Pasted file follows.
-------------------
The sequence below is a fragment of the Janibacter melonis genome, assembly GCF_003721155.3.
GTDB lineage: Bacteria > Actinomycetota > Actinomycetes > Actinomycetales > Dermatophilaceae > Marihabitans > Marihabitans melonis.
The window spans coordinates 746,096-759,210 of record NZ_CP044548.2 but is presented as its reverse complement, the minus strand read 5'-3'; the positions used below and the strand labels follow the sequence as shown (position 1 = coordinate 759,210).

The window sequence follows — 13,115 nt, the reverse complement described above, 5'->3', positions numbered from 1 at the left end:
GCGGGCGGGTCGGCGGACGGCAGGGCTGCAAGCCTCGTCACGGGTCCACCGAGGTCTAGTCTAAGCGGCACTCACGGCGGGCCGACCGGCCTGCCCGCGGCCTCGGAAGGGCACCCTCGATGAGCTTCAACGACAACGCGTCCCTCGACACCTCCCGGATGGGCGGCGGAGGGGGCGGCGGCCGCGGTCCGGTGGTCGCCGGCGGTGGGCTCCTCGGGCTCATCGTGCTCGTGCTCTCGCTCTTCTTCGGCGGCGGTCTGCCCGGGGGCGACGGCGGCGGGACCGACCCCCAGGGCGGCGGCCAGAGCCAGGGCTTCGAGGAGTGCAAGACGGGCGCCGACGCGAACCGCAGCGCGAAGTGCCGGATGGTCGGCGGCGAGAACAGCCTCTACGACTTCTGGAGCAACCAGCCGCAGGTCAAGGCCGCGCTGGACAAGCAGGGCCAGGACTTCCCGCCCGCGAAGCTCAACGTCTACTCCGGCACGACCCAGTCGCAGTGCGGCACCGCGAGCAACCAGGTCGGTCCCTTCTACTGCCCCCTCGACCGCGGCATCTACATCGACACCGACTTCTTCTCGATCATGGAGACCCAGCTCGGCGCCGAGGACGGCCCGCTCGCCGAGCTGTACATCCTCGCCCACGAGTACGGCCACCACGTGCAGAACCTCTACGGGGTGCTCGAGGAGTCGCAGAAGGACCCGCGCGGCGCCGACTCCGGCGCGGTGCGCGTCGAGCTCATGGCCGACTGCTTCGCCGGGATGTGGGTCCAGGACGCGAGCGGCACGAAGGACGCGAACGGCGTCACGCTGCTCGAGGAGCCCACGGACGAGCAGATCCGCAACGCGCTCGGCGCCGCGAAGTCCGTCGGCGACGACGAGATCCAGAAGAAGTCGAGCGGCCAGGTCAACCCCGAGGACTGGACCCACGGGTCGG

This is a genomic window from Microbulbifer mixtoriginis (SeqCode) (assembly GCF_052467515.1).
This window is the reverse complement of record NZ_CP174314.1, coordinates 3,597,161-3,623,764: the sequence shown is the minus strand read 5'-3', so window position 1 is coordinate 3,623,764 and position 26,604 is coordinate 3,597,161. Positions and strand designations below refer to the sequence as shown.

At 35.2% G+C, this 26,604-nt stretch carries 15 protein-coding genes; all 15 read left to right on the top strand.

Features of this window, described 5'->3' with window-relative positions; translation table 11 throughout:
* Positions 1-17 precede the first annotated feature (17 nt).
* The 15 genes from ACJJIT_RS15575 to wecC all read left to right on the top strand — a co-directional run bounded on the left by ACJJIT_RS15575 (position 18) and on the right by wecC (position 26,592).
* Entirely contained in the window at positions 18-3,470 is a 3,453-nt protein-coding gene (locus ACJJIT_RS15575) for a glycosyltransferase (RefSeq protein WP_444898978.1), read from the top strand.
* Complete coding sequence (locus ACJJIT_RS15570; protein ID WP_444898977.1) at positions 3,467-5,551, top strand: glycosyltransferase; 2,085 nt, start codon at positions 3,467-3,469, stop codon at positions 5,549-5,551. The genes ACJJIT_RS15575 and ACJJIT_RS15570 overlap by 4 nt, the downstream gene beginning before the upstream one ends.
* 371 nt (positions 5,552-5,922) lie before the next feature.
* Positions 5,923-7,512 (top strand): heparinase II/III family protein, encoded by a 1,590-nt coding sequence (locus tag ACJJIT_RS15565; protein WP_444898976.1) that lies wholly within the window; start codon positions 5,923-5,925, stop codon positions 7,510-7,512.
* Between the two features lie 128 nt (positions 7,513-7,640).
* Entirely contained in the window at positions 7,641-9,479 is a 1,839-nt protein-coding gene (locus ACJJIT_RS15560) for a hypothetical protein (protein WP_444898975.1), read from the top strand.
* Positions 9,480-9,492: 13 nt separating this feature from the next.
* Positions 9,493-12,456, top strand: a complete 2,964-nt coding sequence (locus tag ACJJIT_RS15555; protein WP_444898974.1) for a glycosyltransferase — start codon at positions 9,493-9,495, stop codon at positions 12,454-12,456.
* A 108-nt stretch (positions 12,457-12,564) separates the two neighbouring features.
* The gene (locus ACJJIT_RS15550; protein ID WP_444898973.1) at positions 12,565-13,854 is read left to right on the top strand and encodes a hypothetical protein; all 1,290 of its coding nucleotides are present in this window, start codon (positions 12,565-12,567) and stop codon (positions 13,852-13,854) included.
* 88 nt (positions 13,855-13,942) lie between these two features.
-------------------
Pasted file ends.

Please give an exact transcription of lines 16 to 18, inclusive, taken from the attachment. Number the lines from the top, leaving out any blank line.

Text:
* Between the two features lie 128 nt (positions 7,513-7,640).
* Entirely contained in the window at positions 7,641-9,479 is a 1,839-nt protein-coding gene (locus ACJJIT_RS15560) for a hypothetical protein (protein WP_444898975.1), read from the top strand.
* Positions 9,480-9,492: 13 nt separating this feature from the next.